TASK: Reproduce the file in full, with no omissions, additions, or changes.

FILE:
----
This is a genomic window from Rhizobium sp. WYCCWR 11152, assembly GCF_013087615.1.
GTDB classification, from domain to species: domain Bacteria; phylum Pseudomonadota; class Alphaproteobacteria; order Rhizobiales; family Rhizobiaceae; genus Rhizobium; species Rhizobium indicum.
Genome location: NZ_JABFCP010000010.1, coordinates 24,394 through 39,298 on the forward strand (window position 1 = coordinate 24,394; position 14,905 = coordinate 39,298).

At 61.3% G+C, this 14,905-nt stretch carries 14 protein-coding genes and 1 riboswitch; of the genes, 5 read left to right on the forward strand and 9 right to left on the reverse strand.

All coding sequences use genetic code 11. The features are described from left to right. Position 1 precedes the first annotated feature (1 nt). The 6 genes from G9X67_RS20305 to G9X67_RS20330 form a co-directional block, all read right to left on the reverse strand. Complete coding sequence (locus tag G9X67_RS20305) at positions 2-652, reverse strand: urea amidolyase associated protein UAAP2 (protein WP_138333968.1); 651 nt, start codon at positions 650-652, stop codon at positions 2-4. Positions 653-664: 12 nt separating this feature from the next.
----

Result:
This is a genomic window from Rhizobium sp. WYCCWR 11152, assembly GCF_013087615.1.
GTDB classification, from domain to species: domain Bacteria; phylum Pseudomonadota; class Alphaproteobacteria; order Rhizobiales; family Rhizobiaceae; genus Rhizobium; species Rhizobium indicum.
Genome location: NZ_JABFCP010000010.1, coordinates 24,394 through 39,298 on the forward strand (window position 1 = coordinate 24,394; position 14,905 = coordinate 39,298).

At 61.3% G+C, this 14,905-nt stretch carries 14 protein-coding genes and 1 riboswitch; of the genes, 5 read left to right on the forward strand and 9 right to left on the reverse strand.

All coding sequences use genetic code 11. The features are described from left to right. Position 1 precedes the first annotated feature (1 nt). The 6 genes from G9X67_RS20305 to G9X67_RS20330 form a co-directional block, all read right to left on the reverse strand. Complete coding sequence (locus tag G9X67_RS20305) at positions 2-652, reverse strand: urea amidolyase associated protein UAAP2 (protein WP_138333968.1); 651 nt, start codon at positions 650-652, stop codon at positions 2-4. Positions 653-664: 12 nt separating this feature from the next.